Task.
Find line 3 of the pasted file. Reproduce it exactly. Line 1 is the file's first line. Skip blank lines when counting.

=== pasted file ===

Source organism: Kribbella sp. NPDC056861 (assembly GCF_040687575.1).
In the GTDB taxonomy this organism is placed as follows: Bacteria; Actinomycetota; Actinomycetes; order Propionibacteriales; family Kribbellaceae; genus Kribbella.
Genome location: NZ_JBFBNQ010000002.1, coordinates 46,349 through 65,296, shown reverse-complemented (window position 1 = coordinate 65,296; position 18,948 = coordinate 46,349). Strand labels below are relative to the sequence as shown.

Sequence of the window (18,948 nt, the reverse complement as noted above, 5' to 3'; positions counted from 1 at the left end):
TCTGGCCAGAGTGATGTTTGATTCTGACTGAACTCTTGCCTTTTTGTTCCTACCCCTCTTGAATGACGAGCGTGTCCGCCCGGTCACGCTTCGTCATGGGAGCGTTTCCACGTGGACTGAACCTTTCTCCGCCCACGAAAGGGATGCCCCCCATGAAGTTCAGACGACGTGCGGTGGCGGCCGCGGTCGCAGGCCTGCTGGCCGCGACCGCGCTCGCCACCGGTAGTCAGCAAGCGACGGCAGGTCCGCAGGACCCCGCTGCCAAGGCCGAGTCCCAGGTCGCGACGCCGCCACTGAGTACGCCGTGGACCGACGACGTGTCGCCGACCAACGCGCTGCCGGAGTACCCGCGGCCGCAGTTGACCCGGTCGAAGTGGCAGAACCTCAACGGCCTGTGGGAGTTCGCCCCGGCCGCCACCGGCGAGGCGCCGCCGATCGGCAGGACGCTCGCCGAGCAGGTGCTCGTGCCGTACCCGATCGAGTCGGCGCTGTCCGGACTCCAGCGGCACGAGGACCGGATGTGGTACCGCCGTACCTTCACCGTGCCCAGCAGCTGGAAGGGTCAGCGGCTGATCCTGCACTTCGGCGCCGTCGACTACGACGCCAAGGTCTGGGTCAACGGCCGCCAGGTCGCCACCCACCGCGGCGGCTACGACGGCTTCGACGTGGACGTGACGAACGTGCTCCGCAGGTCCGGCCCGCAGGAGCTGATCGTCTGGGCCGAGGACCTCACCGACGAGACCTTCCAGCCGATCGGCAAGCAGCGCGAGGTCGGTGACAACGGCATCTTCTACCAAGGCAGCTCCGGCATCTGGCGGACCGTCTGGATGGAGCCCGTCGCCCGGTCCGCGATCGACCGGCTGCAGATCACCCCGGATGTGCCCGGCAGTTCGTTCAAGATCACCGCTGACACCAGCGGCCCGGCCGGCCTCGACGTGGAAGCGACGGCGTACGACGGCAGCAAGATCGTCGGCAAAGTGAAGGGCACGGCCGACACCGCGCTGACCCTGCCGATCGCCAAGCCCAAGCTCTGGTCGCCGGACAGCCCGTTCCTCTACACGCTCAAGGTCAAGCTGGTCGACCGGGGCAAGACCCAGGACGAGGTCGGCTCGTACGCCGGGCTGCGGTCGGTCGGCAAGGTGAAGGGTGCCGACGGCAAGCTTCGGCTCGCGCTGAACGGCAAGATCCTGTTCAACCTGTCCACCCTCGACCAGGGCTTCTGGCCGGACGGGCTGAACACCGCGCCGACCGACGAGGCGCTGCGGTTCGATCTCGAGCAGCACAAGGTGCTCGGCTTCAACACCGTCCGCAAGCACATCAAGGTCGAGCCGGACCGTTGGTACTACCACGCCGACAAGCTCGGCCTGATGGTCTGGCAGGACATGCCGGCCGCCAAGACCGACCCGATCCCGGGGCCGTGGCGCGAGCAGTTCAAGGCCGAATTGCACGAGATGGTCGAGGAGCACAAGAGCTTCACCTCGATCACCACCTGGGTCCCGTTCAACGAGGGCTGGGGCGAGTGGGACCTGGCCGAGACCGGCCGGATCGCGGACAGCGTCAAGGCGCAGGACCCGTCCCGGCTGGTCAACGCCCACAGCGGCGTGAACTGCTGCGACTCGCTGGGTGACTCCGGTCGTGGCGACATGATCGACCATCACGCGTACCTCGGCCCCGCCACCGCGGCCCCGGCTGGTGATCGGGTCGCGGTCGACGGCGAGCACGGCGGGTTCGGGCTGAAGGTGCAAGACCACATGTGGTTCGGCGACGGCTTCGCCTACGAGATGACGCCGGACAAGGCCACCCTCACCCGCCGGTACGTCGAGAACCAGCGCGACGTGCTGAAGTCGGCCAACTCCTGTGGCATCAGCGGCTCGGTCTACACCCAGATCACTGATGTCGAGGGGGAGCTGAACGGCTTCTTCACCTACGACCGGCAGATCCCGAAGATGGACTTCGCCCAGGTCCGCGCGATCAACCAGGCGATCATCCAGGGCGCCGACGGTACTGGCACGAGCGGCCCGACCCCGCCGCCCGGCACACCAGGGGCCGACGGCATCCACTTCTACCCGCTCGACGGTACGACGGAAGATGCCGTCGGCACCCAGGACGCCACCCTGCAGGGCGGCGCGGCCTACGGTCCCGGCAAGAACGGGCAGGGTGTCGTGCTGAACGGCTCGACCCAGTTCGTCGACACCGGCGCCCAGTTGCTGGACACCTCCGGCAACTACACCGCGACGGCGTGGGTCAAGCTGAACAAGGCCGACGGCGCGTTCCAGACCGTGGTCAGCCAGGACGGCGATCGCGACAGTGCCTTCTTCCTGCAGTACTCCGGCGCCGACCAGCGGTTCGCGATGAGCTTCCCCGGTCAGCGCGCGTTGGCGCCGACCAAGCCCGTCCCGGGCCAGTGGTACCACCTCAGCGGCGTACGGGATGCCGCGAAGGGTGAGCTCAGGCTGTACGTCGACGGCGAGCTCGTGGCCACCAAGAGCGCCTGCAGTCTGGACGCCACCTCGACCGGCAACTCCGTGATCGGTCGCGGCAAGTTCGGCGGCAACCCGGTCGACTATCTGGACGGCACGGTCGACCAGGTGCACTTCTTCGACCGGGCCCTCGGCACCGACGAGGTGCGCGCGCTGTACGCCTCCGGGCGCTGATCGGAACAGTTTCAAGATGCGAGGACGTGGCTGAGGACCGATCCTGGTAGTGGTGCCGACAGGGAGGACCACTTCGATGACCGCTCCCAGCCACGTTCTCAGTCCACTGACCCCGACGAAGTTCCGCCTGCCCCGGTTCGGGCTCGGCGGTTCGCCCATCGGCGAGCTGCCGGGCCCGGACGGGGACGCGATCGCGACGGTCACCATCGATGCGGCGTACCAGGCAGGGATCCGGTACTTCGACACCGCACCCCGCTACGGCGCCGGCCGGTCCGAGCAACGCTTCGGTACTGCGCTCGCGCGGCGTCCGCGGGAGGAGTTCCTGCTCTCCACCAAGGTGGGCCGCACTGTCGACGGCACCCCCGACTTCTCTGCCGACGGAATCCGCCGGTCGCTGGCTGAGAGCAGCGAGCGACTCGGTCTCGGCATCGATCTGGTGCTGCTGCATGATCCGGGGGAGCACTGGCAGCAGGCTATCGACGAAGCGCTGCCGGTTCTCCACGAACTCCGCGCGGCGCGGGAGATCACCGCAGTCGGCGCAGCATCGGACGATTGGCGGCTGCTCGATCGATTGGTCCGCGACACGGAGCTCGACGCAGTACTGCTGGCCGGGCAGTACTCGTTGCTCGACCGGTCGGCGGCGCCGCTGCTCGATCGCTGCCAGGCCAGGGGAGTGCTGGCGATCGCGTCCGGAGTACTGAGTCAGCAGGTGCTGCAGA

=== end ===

Genome location: NZ_JBFBNQ010000002.1, coordinates 46,349 through 65,296, shown reverse-complemented (window position 1 = coordinate 65,296; position 18,948 = coordinate 46,349). Strand labels below are relative to the sequence as shown.